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Video Digest: December 7, 2007

Meave Gallagher on the week in fringe candidates' campaign videos, pledging support for their funky monkey no-hokum causes.

Q. If a candidate appears on stage, but never gets any face time, is he still running for president?

A. Apparently so. There are eight Democratic and eight Republican candidates vying for their respective parties’ nominations—not that the casual observer would know it. I threw a small fit the other day because I didn’t know last Saturday’s Brown & Black Democratic forum existed until three days after it happened. And this one made the candidates ask each other questions, too! Cannily, Dennis Kucinich used the opportunity to give a lesser-heard candidate a chance to speak.

Good job, Ohio! Although I admit, as a vegan, I am partial to a presidential candidate who shares so many of my political views and my dietary ethics. I wonder who he’d hire as White House chef. More importantly, this campaign video addresses affordable housing—one of my pet causes—and highlights Dennis’s best assets.


Now, not one to got lost in the dream of a pacifist vegan president, I’ve taken a few of those choose-your-candidate quizzes; oddly, my second-choice candidate was as reliable as my first: Mike Gravel. Who? Some guy from Alaska? Isn’t that usually a conservative state—a very conservative state? Not entirely, it seems. Check out last week’s gorgeous campaign video.

Perhaps because he didn’t meet CNN’s monetary standard for inclusion in the November 15 debate in Las Vegas, he’s a stranger to you as well. He taped an alternative debate nearby, viewable here. To whet your appetite, here’s Grandpa Mike outlining his platform.

Among the little-seen Republicans, there is the most notorious nutbar, Dr. Ron Paul.

Invasion of privacy seems like a good thing to oppose, one might think. I certainly don’t support a national ID card. Facebook and Google Ads know too much about me already. The good doctor also opposes government-funded healthcare programs, which to my mind reveals an ugly truth about libertarianism: it’s short-sighted and selfish.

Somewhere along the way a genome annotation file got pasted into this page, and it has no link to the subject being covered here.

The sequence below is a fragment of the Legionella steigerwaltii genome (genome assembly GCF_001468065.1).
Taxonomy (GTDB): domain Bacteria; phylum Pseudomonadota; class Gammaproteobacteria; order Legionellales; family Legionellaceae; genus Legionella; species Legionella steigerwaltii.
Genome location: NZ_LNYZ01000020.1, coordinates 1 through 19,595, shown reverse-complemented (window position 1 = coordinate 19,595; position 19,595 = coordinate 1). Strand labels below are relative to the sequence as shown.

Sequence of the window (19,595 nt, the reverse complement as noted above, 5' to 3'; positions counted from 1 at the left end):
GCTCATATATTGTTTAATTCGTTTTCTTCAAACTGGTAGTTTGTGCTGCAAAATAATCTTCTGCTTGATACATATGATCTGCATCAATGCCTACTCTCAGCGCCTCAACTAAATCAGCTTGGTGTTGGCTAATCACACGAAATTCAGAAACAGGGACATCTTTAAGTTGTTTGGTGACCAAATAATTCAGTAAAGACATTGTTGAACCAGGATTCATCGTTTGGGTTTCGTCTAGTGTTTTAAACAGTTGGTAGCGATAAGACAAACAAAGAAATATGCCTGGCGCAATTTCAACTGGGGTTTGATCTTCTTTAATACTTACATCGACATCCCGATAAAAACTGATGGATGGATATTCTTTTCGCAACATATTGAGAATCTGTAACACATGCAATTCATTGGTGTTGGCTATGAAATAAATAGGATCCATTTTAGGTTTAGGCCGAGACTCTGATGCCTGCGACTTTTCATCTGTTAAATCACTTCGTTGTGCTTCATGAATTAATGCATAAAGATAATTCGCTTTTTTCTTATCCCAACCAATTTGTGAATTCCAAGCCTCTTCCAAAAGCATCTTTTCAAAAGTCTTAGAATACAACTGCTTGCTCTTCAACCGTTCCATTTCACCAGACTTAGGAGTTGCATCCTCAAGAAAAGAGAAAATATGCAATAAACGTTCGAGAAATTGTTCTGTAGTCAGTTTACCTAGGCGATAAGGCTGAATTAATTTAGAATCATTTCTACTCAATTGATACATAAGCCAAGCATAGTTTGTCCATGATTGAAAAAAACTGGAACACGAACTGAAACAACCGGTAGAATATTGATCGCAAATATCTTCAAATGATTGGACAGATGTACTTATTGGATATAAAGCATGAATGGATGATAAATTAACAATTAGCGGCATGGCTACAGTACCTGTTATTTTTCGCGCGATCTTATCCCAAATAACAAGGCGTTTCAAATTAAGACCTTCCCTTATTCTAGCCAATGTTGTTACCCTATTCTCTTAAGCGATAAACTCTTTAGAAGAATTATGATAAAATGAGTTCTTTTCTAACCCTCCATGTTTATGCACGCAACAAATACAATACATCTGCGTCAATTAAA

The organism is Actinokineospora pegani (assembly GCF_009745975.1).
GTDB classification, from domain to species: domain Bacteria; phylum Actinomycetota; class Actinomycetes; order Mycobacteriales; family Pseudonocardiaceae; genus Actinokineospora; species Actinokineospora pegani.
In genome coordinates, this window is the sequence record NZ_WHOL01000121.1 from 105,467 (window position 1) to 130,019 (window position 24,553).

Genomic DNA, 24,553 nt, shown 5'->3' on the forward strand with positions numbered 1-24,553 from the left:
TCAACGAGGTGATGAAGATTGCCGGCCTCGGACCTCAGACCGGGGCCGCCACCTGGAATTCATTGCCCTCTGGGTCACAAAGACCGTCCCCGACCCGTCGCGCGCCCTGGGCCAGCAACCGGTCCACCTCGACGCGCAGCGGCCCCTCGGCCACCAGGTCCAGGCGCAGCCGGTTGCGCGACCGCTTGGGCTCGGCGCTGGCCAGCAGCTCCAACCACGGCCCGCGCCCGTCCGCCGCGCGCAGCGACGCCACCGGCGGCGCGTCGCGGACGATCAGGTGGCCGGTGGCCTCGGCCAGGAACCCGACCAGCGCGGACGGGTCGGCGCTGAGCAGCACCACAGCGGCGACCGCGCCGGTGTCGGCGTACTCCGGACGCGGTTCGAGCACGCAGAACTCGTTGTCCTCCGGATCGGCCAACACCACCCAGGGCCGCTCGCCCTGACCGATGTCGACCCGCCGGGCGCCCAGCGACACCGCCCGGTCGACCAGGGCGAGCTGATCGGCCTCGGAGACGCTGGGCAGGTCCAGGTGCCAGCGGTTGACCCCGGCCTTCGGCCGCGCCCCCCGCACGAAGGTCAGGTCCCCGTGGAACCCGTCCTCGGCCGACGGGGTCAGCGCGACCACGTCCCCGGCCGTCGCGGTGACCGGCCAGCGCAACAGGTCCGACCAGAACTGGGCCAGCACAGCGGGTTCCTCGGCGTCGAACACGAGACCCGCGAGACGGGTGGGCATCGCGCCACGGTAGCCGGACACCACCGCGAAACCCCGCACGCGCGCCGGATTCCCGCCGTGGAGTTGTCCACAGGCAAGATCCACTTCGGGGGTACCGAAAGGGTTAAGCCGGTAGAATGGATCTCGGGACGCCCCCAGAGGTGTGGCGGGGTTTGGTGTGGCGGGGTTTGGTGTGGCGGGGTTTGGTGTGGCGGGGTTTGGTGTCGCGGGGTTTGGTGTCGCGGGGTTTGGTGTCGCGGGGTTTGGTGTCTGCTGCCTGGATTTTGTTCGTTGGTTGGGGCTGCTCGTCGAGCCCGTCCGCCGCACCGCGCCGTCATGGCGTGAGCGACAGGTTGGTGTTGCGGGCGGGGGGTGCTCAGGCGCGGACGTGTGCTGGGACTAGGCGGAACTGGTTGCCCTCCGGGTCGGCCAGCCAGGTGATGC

Now may I present to you a message from Tom Tancredo, the congressman from Colorado.

Care to see more? Here is a very recent clip of Rep. Tancredo explaining why he is boycotting Sunday’s Spanish-language debate. In it, you will see a man proclaiming both his pride in being monolingual and his disdain for anyone who dares to speak another language in the privacy of their American home. My favorite part is how nostalgic he seems for the America of his immigrant grandparents, where their children were forbidden to speak Italian, and ladies couldn’t vote.

Sometimes I think Duncan Hunter is like the “Have You Seen Me?” kids with their pictures printed all smeary in blue ink on the back side of a coupon for an oil change. The face looks vaguely familiar, maybe the name, but there are so many of them, you can’t ever be really sure.

No, his name is not made up; no, that ad was not a parody. Duncan Hunter is a congressman from San Diego—the 52nd district is one of California’s pockets of conservatism. Duncan Hunter stands for three things: border control via an enormous fence, bringing American jobs back from the red Chinese, and a big strong military.

Here, Duncan Hunter shows us what a big strong leader he would be by expressing indignation at the “wonderful menu” for the prisoners at Gitmo. Honey-glazed chicken! Can you imagine.

“[W]e stop their program during the day and give them prayer time over the loudspeaker…” Tom Tancredo should take a lesson in smooth talking from Duncan Hunter; that is quite a euphemism.

After all this punishment, is there a lesson? Yes. While the frontrunners parade like robots in front of the camera, lend an ear to the back rows. With fewer people to please, it’s the fringe candidates who have a chance to be provocative, even intelligent.

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